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From Chater Garden to Government House - A Walk in Hong Kong

From Chater Garden it is easy to reach Queen's Road, which is connected to Battery Path via a stone staircase. 

When you get to Battery Path you will see on the left the red-brick building of the former French mission (below), which is now the seat of the Court of Final Appeal. It was originally built in 1868 for the Russian Consul in Hong Kong. Later it was used by the American trading company Heard and Co., which subsequently went bankrupt (Wordie 2002, p. 22). In 1915 it was bought by the French Mission Etrangere which renovated it and added a chapel and a dome (Vines 2002, pp. 38-39).    

The Court of Final Appeal. Apparently this is a nice spot where to take wedding pictures

The Court of Final Appeal as seen from Chater Garden

Facade of the Court of Final Appeal opposite St John's Cathedral

Court of Final Appeal with the grave of Roy Maxwell's, a Eurasian serving in the Hong Kong Volunteer Defence Corps who was killed in Wan Chai by the Japanese during their 1941 invasion (Wordie 2002, p. 24)

Opposite the Court of Final Appeal is St John's Cathedral, completed in 1850. It was built in an area that was frequented mostly by the expatriate community, close to Government House, the Peak Tram and several administrative buildings (Vines 2002, pp. 40-41). The Europeans tended to settle in the hill areas of Hong Kong, where they could to escape the heat and humidity of the city... and the native population. Since 1849 St John's Cathedral has been the seat of the Anglican Diocese of Hong Kong (ibid.).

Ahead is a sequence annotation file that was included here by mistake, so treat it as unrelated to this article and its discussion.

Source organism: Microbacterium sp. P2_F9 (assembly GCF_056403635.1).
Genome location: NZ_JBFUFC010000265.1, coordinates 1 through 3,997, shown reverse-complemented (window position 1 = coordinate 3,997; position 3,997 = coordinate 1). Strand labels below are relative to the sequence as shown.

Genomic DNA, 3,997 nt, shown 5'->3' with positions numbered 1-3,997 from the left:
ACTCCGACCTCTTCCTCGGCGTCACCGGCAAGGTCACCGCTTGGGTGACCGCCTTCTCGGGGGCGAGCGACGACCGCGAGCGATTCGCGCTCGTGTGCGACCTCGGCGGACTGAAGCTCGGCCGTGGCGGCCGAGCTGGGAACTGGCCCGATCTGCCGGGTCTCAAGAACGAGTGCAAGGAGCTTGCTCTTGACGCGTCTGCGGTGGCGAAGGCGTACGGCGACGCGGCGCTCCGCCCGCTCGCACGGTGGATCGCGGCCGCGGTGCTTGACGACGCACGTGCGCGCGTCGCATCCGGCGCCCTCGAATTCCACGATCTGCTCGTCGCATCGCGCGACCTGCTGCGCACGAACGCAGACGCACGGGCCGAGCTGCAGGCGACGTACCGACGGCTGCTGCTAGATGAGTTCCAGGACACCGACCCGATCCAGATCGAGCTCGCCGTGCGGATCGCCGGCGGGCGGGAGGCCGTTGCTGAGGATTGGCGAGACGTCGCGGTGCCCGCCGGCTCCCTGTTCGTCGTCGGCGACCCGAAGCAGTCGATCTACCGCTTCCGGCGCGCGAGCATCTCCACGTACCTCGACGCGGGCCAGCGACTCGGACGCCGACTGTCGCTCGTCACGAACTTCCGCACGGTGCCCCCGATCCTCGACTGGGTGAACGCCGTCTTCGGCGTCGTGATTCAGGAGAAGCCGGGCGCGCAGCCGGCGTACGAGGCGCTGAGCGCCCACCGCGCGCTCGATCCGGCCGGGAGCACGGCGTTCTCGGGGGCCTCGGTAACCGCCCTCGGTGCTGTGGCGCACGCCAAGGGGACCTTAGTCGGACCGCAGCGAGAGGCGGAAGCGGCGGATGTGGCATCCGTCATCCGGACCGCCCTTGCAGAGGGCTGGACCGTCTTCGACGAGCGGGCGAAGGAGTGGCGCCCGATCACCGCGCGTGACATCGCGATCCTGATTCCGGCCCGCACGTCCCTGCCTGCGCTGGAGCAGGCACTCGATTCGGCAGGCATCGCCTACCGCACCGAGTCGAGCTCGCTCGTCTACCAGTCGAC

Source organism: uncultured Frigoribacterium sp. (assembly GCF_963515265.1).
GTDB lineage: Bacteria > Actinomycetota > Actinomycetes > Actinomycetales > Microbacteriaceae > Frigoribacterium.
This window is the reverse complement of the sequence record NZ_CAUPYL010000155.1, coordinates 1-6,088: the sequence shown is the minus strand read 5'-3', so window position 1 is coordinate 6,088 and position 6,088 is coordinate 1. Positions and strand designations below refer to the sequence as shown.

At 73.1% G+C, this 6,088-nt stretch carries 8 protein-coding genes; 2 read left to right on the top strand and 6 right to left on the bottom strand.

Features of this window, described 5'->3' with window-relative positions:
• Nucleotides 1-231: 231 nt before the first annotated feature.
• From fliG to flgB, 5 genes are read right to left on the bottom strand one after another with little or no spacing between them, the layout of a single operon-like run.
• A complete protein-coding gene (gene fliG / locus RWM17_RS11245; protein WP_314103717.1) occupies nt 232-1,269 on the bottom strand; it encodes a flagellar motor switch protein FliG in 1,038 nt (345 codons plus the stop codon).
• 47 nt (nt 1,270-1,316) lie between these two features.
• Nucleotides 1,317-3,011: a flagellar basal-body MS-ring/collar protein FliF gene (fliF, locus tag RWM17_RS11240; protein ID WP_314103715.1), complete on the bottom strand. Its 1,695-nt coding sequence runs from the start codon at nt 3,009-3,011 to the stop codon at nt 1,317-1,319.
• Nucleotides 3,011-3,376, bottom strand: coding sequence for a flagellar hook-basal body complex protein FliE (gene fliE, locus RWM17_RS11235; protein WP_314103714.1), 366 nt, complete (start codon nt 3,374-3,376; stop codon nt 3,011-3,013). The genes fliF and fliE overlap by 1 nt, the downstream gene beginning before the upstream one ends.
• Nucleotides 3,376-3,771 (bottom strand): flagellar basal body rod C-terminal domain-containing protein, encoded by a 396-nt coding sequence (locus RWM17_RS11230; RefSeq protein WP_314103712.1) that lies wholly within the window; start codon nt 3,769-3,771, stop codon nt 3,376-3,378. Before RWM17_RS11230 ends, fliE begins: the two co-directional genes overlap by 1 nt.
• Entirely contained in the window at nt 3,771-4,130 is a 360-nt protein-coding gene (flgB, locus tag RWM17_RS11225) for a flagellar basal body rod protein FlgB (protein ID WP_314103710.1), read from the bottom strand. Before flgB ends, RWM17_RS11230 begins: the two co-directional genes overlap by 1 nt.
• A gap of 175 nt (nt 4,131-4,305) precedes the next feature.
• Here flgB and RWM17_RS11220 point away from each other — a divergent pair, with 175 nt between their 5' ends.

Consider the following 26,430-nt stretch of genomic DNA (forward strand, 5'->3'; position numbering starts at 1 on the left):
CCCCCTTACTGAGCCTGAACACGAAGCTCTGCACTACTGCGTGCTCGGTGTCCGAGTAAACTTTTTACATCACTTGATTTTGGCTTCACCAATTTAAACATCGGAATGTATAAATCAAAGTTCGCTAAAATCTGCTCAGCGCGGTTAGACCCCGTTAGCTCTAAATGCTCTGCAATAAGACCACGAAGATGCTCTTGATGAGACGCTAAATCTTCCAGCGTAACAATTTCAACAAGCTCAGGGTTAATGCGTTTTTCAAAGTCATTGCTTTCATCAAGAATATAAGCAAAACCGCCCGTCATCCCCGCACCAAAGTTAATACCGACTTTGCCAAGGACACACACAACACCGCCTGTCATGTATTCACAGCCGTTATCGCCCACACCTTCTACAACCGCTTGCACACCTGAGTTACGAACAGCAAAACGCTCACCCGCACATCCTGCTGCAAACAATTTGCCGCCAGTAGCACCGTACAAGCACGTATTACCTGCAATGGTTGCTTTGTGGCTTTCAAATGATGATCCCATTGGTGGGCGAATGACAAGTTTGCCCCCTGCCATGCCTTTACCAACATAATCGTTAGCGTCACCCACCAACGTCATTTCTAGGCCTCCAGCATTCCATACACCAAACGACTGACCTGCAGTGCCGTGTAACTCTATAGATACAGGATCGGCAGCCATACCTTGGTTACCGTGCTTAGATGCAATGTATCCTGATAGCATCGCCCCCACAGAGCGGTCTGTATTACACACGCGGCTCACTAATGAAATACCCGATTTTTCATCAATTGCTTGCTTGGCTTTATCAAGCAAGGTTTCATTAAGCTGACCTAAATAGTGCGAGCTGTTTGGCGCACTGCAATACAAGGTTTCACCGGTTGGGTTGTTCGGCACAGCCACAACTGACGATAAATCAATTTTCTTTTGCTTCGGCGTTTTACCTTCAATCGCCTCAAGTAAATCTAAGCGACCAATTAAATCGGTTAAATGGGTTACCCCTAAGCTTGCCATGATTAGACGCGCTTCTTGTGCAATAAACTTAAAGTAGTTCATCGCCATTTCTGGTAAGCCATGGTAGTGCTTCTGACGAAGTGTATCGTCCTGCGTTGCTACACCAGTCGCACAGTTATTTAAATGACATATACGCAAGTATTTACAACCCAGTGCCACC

St John's Cathedral. Again, the trees make it impossible to take a decent picture of it...

St John's Cathedal Bookstore, right next to the cathedral itself

Descending Queen's Road you will reach Garden Road which leads to the Peak Tram and the American Consulate. 

The Peak Tram

Garden Road is connected through a staircase to Upper Albert Road, from where one can easily reach Government House, the former residence of the British governors and, after the handover to China in 1997, home to the Chief Executive of the Hong Kong SAR. 

In the first years of the British colony, the governors appointed by London didn't have a proper residence, but lived in rented houses (Lung 1999, p. 38). Government House was built in 1851 and enjoyed a commanding view of the harbour, which was later blocked by the huge building erected all around it. 

By the 1930s the building had been damaged by typhoons and was infested with beetles and borers. When the Japanese occupied Hong Kong in 1941, they demolished it and rebuilt it in their own way, that is, in a Western-style architecture with Japanese elements, the most remarkable of which is a Japanese-style tower. When the British resumed the administration of Hong Kong in 1945, they removed the tatamis and other Japanese furniture and decorations from the interior, but left the exterior unchanged so that, ironically, the centre and symbol of the British colonial government in Hong Kong was actually a remainder of the short-lived Japanese rule (Wordie 2002, p. 65 / Bailey 2009, p. 29).